Thom Foolery
My wife warned me away from this book. "It isn't funny," she said, after briefly perusing it. I had purchased it for her at the library bookstore because I know she is a Steve Martin fan, and so to hear her say it wasn't funny was pretty significant. Of course, when my wife throws down that sort of gauntlet I am compelled to rise to the challenge, and so I decided to read this slim volume, if only to prove to her that it was funny and that she just didn't get it. As is usual in such cases, she w ...more
Colleen Venable
What a letdown. I was so giddy to find this book in a bookstore, a crumpled, coffee stained original edition from the 70's, obviously well-worn and loved. Surely this must be a sign of awesomeness, and considering I have Martin's LET'S GET SMALL album memorized and PURE DRIVEL is my favorite short story collection of all time, I practically floated home from the bookstore. What I found unfortunately was a book with two good stories out of almost 30. Not only did they not make me laugh but they b ...more
This may be the fastest reading adult book I have ever read; 30 to 45 minutes is all it took to go cover to cover.
The random thoughts, half baked stories and tongue-in-cheek poems from the chaotic, maniac, and avant-garde stage performer. A memorable example is "the last thing you were thinking about." Well once you start thinking about the last thing you thought about, you begin to think of previous thoughts, and those in turn become the "last thing" you thought about. Steve also pokes fun at p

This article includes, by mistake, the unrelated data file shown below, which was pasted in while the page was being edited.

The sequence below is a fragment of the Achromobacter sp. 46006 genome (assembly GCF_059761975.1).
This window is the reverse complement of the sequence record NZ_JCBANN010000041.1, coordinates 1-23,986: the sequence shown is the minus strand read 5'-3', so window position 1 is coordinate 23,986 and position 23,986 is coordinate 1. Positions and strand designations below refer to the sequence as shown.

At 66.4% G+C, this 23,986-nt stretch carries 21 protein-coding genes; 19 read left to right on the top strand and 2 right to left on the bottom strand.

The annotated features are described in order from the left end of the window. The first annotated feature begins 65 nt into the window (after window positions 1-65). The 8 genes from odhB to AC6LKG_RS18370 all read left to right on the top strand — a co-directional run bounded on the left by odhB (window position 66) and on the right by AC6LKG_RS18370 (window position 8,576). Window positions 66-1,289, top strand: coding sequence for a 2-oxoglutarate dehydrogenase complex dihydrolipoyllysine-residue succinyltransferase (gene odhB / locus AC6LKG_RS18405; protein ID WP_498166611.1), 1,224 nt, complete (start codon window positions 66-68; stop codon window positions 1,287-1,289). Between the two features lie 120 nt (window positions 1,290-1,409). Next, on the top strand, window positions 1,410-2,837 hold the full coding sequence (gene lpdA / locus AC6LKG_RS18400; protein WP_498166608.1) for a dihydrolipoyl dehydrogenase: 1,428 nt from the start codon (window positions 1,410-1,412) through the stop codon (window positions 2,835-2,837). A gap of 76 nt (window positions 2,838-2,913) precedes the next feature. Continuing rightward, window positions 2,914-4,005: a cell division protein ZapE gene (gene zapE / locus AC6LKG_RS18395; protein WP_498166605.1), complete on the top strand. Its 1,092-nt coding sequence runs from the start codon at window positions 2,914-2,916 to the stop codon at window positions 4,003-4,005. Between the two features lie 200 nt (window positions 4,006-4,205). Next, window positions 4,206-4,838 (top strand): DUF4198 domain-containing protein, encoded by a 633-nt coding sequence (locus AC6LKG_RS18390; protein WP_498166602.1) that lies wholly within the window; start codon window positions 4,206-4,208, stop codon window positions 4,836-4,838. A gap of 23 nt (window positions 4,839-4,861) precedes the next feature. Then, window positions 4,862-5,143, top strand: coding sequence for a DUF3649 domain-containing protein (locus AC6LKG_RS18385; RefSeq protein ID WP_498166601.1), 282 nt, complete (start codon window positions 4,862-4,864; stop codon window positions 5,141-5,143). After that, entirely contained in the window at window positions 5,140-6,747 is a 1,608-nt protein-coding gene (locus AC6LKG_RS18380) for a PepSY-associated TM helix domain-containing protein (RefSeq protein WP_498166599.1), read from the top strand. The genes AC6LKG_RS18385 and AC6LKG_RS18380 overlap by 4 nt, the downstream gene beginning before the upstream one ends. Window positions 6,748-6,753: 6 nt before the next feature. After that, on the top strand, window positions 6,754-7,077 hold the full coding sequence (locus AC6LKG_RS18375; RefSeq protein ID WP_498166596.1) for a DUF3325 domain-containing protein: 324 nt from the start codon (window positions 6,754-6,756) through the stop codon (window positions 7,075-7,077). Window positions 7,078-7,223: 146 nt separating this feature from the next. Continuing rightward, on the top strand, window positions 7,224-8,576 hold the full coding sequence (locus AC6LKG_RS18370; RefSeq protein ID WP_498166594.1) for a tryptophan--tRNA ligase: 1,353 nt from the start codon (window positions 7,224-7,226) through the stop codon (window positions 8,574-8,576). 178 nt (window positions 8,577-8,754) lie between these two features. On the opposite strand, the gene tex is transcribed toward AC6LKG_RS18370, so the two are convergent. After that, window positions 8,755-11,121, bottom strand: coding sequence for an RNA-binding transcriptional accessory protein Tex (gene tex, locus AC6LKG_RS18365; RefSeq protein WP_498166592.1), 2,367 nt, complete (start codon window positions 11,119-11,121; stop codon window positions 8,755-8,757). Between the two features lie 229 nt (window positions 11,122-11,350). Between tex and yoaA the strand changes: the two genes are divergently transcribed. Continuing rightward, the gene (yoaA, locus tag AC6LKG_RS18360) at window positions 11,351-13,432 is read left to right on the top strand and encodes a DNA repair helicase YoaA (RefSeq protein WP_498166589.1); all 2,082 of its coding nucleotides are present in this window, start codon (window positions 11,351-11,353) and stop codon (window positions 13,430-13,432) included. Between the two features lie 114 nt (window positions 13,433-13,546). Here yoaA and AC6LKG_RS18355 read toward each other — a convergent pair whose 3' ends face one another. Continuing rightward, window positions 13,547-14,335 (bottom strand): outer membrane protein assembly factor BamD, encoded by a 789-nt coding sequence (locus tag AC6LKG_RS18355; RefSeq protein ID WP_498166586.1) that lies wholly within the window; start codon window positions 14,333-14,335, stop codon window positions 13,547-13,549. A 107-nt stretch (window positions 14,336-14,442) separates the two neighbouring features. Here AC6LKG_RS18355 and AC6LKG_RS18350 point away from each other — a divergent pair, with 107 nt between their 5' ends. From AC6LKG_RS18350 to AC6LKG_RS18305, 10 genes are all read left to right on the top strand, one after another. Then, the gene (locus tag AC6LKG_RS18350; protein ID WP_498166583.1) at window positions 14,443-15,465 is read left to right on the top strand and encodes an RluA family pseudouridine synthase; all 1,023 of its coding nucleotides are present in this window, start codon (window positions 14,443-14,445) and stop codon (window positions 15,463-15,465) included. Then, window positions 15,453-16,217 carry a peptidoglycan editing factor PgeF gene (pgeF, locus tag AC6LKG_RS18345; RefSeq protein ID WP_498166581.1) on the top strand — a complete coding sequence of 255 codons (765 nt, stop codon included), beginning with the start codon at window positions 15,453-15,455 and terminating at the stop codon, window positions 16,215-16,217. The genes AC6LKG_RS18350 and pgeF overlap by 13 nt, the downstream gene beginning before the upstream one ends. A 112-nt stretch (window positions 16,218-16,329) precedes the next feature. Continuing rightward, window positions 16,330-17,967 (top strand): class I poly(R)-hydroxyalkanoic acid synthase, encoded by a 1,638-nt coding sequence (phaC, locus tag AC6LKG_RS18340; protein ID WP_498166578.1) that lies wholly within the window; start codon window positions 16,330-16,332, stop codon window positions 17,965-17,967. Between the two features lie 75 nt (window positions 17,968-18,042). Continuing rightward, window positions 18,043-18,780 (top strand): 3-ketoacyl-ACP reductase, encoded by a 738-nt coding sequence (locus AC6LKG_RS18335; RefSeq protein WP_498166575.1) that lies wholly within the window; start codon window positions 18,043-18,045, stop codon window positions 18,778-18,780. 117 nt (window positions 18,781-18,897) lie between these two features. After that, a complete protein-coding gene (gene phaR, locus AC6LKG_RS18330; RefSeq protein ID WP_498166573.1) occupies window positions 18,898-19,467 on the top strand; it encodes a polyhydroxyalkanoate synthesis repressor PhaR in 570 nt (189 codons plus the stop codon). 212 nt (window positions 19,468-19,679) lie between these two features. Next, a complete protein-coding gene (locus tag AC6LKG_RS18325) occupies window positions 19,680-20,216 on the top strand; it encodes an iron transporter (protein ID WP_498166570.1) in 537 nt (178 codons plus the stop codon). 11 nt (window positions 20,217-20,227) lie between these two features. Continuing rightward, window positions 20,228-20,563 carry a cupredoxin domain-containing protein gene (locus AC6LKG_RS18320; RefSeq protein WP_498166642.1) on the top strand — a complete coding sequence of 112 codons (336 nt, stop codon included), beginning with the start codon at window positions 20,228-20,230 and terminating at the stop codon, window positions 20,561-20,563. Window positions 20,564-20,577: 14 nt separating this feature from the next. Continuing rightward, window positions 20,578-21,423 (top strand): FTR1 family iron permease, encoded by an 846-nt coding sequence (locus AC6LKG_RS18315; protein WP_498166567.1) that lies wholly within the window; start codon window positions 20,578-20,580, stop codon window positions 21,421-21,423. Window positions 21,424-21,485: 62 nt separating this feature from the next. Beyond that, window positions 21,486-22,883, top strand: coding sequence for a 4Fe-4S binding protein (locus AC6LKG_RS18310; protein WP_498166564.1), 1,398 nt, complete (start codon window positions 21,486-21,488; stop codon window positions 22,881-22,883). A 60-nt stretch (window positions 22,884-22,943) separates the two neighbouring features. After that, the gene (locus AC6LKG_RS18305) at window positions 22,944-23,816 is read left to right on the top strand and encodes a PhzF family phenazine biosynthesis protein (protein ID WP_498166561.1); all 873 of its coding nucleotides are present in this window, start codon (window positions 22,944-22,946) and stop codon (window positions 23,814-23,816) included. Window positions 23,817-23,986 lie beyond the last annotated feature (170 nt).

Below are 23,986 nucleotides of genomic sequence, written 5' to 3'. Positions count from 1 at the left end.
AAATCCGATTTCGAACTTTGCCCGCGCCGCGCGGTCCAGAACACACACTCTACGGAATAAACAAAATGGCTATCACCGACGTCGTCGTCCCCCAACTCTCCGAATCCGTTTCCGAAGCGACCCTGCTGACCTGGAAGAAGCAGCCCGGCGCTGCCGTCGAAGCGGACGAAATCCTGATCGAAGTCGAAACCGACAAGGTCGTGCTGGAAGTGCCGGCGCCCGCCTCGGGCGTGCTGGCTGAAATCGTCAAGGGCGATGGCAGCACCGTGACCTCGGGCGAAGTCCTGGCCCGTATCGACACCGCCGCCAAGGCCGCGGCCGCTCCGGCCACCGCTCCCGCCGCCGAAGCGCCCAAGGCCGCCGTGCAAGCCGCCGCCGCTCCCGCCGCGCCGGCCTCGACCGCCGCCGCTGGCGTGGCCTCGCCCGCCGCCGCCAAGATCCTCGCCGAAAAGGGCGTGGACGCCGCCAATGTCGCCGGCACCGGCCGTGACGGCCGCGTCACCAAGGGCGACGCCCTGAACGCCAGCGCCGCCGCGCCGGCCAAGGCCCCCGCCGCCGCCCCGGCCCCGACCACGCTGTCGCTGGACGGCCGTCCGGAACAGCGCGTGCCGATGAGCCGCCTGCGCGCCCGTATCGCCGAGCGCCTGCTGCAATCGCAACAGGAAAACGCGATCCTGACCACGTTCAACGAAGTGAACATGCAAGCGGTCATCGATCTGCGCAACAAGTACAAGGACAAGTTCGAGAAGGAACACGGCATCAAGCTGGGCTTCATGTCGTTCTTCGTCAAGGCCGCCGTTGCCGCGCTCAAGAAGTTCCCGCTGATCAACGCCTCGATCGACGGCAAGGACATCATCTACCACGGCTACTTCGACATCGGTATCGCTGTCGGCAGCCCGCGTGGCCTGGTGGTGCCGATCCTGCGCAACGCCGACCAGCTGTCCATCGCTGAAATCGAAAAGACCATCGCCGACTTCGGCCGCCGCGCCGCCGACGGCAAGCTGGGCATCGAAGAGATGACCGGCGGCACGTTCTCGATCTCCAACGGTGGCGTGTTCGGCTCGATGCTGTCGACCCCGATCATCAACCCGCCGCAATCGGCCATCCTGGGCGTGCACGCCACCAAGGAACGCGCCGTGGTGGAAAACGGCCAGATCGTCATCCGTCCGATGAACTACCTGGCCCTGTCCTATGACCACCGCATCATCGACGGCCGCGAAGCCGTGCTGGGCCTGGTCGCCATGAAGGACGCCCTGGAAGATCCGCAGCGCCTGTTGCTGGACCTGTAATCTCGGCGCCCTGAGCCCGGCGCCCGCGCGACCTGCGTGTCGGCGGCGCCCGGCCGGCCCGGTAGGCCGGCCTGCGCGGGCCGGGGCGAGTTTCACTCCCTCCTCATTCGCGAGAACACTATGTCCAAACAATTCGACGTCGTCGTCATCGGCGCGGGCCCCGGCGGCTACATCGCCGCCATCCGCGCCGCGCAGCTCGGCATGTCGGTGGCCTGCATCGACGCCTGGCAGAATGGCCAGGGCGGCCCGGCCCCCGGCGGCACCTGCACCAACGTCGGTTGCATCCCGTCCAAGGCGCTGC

I was going to give this book 3 stars, because I remember how some of these stories/jokes were terrrrible, but 30 years later and parts of this book still haunt me so I admit he's done something impressive, and at times comically beautiful.
I found this book on my Dad's shelf and gave it a go. Quirky is the best adjective I can think of for this.

I was expecting a "Seinlanguage" type of book, a verbatim book of his stand up comedy. Instead it's little short stories about a page or two long and poems.

They are mostly kind've dumb and not that funny, but it gets 4 stars because a handful of them are genius, just brilliant.
My favorite is a Gift of the Magi parody.

This is a very quick read - I got through it in about half an hour.
I borrowed this book several times from the library whilst in high school, and memorized a few of the poems, even. Steve Martin is my hero.

O pointy birds, o pointy pointy, anoint my head, anointy nointy!

It's just typical (seventies) Steve Martin. Dry and absurd.